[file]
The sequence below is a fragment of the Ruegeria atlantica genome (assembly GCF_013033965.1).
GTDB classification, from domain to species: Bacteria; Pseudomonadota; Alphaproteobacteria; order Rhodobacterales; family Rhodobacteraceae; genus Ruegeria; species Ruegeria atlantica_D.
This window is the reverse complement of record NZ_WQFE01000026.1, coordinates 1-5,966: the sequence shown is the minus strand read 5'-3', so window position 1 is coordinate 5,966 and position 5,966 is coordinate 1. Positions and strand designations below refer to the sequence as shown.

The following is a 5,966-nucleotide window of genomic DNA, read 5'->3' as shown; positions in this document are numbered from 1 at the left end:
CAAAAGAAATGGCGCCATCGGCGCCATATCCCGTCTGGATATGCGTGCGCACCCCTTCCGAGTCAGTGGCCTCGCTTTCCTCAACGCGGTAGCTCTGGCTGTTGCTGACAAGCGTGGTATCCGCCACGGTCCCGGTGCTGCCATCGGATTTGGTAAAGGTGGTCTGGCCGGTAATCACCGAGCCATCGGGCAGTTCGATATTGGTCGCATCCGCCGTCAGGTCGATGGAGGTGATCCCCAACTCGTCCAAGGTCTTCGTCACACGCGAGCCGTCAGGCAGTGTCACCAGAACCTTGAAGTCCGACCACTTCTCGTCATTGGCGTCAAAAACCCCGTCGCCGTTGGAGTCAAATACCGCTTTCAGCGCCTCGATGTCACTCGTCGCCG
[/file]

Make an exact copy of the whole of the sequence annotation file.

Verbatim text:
The sequence below is a fragment of the Ruegeria atlantica genome (assembly GCF_013033965.1).
GTDB classification, from domain to species: Bacteria; Pseudomonadota; Alphaproteobacteria; order Rhodobacterales; family Rhodobacteraceae; genus Ruegeria; species Ruegeria atlantica_D.
This window is the reverse complement of record NZ_WQFE01000026.1, coordinates 1-5,966: the sequence shown is the minus strand read 5'-3', so window position 1 is coordinate 5,966 and position 5,966 is coordinate 1. Positions and strand designations below refer to the sequence as shown.

The following is a 5,966-nucleotide window of genomic DNA, read 5'->3' as shown; positions in this document are numbered from 1 at the left end:
CAAAAGAAATGGCGCCATCGGCGCCATATCCCGTCTGGATATGCGTGCGCACCCCTTCCGAGTCAGTGGCCTCGCTTTCCTCAACGCGGTAGCTCTGGCTGTTGCTGACAAGCGTGGTATCCGCCACGGTCCCGGTGCTGCCATCGGATTTGGTAAAGGTGGTCTGGCCGGTAATCACCGAGCCATCGGGCAGTTCGATATTGGTCGCATCCGCCGTCAGGTCGATGGAGGTGATCCCCAACTCGTCCAAGGTCTTCGTCACACGCGAGCCGTCAGGCAGTGTCACCAGAACCTTGAAGTCCGACCACTTCTCGTCATTGGCGTCAAAAACCCCGTCGCCGTTGGAGTCAAATACCGCTTTCAGCGCCTCGATGTCACTCGTCGCCG